Classic sailboats

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Yachting is already very old. A magnificent Viking boat, with two pairs of oars, was found in Gokstad, whose fineness of line and performance clearly did not make it a working boat. She was built in the 9th century! From its origins to the present day, yachting covers an infinite diversity of crafts, obeying the aesthetic approach of an era, the idea that owners and architects had of what a “good boat” was, to the traditions of a region, to the evolution of accessible techniques and of course to navigation programs: day sailing, fishing, regattas, sailing in rivers, lakes, coastal sea, ocean …
Yachting is sometimes universal, the races of class rule boats having given birth to classic yachting since the 19th century, with yachts not belonging to local heritage. Alternatively, it is also deeply rooted in local history. Each place has developed crafts with strong personalities, sometimes close to the workboats they used to work alongside.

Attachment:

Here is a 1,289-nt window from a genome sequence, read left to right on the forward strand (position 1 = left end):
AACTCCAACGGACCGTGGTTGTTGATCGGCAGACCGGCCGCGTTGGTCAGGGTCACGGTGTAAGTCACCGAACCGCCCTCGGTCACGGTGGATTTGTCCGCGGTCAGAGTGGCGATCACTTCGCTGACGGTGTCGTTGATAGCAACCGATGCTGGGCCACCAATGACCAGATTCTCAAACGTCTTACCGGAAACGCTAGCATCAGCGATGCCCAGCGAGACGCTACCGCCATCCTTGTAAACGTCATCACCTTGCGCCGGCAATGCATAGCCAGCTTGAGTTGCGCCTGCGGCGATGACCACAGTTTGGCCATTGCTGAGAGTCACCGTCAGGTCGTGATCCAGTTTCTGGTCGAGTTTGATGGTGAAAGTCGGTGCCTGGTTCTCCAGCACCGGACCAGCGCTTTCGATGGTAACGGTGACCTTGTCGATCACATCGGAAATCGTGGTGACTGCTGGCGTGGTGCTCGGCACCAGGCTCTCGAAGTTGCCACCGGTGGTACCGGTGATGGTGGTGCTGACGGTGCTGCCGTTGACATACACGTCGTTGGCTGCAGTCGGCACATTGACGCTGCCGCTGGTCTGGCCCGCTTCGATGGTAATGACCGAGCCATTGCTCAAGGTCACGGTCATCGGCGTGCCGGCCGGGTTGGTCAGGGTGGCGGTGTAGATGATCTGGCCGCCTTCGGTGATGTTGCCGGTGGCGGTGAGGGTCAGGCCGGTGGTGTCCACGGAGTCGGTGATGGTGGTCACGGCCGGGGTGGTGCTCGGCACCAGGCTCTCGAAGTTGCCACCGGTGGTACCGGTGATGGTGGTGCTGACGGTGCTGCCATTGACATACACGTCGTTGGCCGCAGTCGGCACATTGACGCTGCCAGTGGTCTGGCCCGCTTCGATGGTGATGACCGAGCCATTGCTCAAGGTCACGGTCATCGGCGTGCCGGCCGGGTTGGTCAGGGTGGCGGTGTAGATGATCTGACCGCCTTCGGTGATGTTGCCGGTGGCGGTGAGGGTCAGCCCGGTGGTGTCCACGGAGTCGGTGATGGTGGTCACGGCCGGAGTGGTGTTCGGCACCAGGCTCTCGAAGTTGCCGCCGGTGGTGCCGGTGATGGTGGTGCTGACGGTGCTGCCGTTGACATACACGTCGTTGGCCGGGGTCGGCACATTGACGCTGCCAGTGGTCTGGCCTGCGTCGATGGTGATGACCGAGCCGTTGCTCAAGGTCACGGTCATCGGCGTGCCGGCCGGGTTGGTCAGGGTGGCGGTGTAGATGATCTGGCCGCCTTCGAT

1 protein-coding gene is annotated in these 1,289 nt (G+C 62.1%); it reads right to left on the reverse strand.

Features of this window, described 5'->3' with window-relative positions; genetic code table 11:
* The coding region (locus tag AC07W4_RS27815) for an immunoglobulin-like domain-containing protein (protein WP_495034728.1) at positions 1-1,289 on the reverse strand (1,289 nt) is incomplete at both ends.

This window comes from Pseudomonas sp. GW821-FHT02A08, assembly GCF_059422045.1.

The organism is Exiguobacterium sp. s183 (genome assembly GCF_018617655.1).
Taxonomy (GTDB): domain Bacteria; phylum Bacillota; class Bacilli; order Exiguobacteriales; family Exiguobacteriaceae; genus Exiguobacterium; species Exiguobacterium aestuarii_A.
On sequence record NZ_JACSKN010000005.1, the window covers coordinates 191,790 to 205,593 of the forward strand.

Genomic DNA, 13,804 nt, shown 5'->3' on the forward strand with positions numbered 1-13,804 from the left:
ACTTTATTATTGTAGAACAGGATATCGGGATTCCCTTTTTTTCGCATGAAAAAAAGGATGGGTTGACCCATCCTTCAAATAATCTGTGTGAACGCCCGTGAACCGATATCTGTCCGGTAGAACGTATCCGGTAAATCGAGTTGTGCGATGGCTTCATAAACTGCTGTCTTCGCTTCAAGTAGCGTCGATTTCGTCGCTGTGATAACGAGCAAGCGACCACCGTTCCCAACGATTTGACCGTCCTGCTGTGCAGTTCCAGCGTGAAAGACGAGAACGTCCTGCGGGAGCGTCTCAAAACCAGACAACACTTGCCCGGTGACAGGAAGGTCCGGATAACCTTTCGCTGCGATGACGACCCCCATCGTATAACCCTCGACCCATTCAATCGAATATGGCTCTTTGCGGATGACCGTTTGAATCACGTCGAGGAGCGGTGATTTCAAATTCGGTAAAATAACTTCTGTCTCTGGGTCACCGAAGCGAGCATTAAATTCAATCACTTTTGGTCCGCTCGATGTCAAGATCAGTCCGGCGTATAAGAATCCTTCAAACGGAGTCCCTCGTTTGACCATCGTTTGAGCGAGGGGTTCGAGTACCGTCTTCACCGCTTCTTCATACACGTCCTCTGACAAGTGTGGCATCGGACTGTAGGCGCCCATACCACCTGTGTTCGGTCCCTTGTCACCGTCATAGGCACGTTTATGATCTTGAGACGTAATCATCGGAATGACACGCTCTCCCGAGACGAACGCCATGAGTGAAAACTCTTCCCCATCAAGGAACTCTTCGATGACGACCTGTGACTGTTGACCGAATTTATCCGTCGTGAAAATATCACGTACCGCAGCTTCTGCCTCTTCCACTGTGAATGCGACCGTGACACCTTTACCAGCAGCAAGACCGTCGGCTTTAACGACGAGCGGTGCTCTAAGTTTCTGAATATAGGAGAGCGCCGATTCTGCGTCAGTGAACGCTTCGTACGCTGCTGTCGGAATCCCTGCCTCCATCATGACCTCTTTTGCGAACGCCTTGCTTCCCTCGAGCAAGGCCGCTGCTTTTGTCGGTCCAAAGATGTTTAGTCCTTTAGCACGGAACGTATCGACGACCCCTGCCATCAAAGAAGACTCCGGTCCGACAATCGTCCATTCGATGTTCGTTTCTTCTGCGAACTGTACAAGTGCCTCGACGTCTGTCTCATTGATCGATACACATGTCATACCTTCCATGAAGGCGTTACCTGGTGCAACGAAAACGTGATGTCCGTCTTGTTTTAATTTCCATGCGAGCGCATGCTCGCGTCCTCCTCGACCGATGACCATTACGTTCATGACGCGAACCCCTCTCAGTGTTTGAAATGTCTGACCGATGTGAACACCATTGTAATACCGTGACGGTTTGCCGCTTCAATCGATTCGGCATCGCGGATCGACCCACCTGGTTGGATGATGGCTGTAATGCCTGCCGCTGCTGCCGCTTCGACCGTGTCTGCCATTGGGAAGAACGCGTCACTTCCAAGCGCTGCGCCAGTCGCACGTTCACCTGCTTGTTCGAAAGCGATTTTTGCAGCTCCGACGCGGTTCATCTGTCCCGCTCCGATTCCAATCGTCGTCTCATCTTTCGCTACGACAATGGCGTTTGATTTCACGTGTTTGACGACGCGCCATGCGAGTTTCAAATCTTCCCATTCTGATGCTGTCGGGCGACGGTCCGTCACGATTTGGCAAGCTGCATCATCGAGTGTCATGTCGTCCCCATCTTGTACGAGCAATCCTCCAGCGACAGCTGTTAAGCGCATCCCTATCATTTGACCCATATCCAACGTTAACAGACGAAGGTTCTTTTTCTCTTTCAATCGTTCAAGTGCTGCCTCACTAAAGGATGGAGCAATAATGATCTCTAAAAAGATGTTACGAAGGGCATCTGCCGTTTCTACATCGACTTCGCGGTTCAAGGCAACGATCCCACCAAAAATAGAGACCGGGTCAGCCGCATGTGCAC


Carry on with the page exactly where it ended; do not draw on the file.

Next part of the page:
After the Second World War, the first step of a recreative craft industry was established. New materials, plywood, laminated and cold moulded wood, and early polyester contributed to the democratization of yachting, which was previously a social class or community’s sphere. Talented architects like Jean-Jacques Herbulot, Philippe Harlé, André Mauric in France, and many others in each country, showed a lot of creativity. This period, of which there are still many witnesses afloat, is already part of history. More contemporary techniques – epoxy systems, computer-aided design, digital cutting – are well suited to amateur or professional constructions, for one-off or production boats in small quantity.
My interest is clearly not for all theses white mass-produced yachts you find in all marinas. I am mostly interested in “traditional” and “classic” boats. The term “traditional” fits better for workboat inspired crafts and “classic” for yachts.
The range of possibilities is wide: small regatta boats, family or fishing day-boats, raid boats, trailerable cabin boats, coastal cruisers or ocean-going. Knowledge of the richness of the history of yachting and maritime heritage makes it possible to create crafts that meet everyone’s dreams and purpose.
Many sailboats presented on this website come from old sailing workboats, like the Ebihen or the Koalen, others, like the Stir-Ven or the Toulinguet, borrow from both classic and pre-modern yachting. Some are in between, like Beg-Meil or Pen-Hir.

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